In our view, the State's asserted concern was sufficient to justify a nighttime search warrant. The warrant application indicates that Caldwell was involved with several other individuals who, if alerted to his arrest, might seek to destroy evidence in the trailer. Whether or not these concerns later materialized, in fact, is irrelevant. The officers and the magistrate were entitled to rely on "their reasonable expectations" in requesting and approving the warrant.
Cf. Jackson, 643 A.2d at 1367 ("In applying for the warrant, the police were not required to peer into the future and accurately forecast the night's developments. They were entitled to rely upon reasonable expectations. Similarly, the facts known to the magistrate when he signed the warrant, not those which developed at some later time, are the relevant facts in assessing the need for a nighttime search."); Dixon v. State, Del. Supr., 567 A.2d 854, 856 (1989) ("Given the possibility that the defendants would make bail during the night, the police had a reasonable basis to believe that if the search warrant were not executed that evening the evidence would be destroyed."); Dunfee, 346 A.2d at 175 (finding affidavit sufficient to support a nighttime search warrant because it stated that the object of the search was marijuana that was expected to be sold that evening).
The issuing court cannot merely rely on a conclusory allegation that a coconspirator may get wind of an arrest and attempt to destroy evidence located in the premises to be searched. The application must also include averments that support such an assertion-for example, averments describing the conspiracy and indicating that the coconspirators are in the vicinity or have access to the premises.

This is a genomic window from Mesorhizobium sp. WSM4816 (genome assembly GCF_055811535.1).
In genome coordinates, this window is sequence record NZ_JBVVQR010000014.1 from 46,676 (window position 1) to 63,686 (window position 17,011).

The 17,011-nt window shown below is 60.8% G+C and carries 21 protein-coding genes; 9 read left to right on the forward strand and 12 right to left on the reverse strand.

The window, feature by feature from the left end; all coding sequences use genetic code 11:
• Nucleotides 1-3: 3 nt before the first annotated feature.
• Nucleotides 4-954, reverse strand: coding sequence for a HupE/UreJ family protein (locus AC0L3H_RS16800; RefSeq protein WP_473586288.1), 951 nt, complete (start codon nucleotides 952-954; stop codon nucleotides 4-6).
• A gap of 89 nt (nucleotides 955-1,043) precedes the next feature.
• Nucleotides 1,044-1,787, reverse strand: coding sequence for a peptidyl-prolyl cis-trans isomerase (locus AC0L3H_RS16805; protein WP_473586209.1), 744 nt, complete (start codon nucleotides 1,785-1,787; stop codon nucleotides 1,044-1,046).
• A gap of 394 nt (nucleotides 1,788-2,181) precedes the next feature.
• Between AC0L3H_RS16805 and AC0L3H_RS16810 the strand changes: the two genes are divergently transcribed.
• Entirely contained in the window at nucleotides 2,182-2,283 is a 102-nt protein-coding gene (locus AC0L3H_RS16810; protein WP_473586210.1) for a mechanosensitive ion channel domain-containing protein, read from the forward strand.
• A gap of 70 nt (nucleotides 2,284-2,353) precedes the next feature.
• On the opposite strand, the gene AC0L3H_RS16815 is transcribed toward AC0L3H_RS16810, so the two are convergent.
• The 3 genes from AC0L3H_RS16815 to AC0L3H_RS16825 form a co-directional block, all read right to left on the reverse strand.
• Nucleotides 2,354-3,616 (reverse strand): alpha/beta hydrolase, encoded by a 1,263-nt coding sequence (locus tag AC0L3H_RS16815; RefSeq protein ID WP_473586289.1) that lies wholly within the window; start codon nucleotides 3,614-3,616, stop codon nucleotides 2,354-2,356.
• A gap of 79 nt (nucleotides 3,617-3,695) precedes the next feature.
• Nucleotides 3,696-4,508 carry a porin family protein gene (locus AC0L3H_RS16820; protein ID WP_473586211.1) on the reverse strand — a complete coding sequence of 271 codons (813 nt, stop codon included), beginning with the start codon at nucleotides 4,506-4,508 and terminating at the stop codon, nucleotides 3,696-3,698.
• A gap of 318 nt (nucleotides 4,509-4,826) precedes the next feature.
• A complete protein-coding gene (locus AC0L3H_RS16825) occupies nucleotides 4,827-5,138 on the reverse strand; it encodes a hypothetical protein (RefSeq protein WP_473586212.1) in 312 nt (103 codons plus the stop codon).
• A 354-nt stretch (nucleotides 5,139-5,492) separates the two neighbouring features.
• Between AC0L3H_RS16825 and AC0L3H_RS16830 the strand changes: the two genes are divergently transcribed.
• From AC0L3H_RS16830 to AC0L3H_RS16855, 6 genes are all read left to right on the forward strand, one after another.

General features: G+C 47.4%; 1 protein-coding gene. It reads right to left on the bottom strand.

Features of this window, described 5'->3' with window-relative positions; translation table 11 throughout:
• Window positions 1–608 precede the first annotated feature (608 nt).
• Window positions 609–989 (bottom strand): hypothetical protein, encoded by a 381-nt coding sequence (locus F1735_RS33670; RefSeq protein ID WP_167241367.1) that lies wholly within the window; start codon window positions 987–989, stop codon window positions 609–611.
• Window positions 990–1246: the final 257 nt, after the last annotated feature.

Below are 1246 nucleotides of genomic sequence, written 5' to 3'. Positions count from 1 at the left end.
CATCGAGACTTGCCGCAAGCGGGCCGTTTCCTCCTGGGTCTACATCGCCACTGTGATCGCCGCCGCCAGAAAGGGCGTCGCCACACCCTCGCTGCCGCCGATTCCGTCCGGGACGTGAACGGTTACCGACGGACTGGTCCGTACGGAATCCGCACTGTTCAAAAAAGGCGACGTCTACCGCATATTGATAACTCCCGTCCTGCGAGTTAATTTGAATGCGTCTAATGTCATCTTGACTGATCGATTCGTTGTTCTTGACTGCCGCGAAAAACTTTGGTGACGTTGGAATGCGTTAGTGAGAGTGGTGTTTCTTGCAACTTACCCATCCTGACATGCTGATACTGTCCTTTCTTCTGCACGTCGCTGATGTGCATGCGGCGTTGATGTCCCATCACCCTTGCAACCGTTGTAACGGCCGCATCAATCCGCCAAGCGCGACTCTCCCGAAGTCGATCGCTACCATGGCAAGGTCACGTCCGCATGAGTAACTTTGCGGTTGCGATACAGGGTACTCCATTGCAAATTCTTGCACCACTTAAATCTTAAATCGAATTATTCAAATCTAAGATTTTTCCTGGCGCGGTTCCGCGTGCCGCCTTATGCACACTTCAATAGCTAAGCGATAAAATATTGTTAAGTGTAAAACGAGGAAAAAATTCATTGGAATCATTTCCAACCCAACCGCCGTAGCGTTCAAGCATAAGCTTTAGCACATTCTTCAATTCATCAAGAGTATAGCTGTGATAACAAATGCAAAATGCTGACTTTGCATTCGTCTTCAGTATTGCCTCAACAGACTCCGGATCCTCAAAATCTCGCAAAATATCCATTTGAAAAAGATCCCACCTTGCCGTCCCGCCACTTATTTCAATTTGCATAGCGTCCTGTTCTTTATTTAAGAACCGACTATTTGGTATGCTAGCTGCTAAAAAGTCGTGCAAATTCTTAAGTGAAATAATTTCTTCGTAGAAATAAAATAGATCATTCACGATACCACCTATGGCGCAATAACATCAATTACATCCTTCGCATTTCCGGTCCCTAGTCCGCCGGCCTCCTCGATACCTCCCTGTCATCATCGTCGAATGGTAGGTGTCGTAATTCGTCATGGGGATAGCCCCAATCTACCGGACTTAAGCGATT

In this case, the warrant application included a detailed description of a drug distribution operation that was coordinated by Caldwell and several members of his family. These averments, together with the averment that Caldwell's arrest may have alerted his family members to the police investigation, are sufficient to justify a reasonable concern that the family members would attempt to destroy evidence in the house trailer before the police could execute a daytime search of the trailer. We therefore conclude that the Superior Court did not abuse its discretion in denying Caldwell's motion to suppress the evidence uncovered as a result of the nighttime search of the trailer.
Denial of Caldwell's Motion to Sever the Charges
Caldwell next argues that the court abused its discretion in denying his motion to sever the two sets of charges against him-one set based on the evidence found during the traffic stop and one set based on the evidence found in the trailer. The State counters that the charges against Caldwell were properly joined because the charges all related to Caldwell's alleged drug distribution operation. The Superior Court denied Caldwell's motion because both sets of charges related to the same underlying course of conduct, namely, Caldwell's drug distribution operation.
See Caldwell, Order Denying Severance Motion at ¶ 3.
The joinder of charges under Superior Court Criminal Rule 8(a) is designed to promote judicial economy by permitting the State to try related charges together. The Superior Court has discretion to order separate trials "if it appears that the defendant is prejudiced by a joinder of offenses in an indictment."